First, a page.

I’m often asked when to use “fair market value” versus “fair value” in a valuation. The answer is that the purpose of the valuation often determines the standard of value that should be used.
- Fair market value is defined by the IRS in Revenue Ruling 59-60 as “the price at which property would change hands between a willing buyer and a willing seller when the former is not under any compulsion to buy and the latter is not under any compulsion to sell, both parties having reasonable knowledge of reasonable facts”.
The AICPA and several other organizations changed this definition slightly to define fair market value as “the price, expressed in terms of cash equivalents, at which property would change hands between a hypothetical willing and able buyer and a hypothetical willing and able seller, acting at arm’s length in an open and unrestricted market, when neither is under compulsion to buy or sell and when both have reasonable knowledge of the relevant facts.”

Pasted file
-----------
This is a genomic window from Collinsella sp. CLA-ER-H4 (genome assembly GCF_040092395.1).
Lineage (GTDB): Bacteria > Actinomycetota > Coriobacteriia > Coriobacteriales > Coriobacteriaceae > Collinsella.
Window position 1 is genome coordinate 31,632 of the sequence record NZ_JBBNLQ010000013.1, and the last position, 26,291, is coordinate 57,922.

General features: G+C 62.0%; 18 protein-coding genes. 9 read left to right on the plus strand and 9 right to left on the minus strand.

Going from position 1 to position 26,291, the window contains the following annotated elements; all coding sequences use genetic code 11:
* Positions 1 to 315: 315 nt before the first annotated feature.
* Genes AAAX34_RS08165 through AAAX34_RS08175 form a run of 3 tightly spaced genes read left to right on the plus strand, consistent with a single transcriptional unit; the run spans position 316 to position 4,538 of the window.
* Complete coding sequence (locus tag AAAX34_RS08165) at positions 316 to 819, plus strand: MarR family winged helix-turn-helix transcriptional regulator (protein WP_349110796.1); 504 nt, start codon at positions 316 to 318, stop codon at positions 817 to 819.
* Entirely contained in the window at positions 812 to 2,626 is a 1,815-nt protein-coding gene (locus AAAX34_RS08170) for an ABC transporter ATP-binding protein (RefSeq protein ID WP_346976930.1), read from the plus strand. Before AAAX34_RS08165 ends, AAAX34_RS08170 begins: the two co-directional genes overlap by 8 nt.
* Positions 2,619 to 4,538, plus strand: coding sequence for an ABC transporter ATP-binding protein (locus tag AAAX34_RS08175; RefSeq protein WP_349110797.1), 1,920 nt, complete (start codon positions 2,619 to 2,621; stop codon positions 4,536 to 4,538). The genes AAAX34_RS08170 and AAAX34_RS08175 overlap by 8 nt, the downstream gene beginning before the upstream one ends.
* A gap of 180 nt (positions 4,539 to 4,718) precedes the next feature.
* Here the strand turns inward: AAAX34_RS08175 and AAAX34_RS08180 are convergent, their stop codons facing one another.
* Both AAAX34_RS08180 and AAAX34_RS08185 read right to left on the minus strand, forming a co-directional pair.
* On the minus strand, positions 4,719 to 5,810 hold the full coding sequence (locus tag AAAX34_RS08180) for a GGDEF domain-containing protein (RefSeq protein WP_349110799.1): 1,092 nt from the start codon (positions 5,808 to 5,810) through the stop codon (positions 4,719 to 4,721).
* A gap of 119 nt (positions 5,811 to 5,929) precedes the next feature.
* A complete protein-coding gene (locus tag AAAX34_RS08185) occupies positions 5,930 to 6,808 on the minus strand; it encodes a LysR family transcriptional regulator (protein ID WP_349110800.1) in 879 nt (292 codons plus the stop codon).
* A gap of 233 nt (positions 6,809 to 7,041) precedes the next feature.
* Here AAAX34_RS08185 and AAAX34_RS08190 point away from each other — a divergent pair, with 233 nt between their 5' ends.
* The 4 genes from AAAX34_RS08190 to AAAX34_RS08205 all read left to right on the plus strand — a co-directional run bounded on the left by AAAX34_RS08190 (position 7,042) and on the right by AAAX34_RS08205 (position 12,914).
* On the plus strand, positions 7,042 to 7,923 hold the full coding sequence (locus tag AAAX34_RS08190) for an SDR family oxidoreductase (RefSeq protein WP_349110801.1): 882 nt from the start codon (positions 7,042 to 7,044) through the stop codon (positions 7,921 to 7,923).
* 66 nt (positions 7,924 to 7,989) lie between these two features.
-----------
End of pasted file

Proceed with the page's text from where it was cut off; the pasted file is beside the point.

2. Fair value also has multiple definitions. The FASB defines fair value as “the price that would be received to sell an asset or paid to transfer a liability in an orderly transaction between market participants at the measurement date”. In a legal setting, different states may define fair value differently.
To make it even more confusing, there are other standards of value that are commonly used, such as investment value. This standard of value is often used to value a company with a strategic buyer because it considers synergies that would be available to a specific buyer.
With all these different standards of value and differing definitions, a valuation professional must understand which standard of value is needed in your circumstances. It is important because it could affect the valuation techniques and assumptions they will use. So, if you hire a valuation professional and they ask you why you need the valuation and which standard of value is required, you will now have a better understanding of why they are asking these questions.
My next blog post will give you additional details to help you understand the major differences between “fair market value” and “fair value”.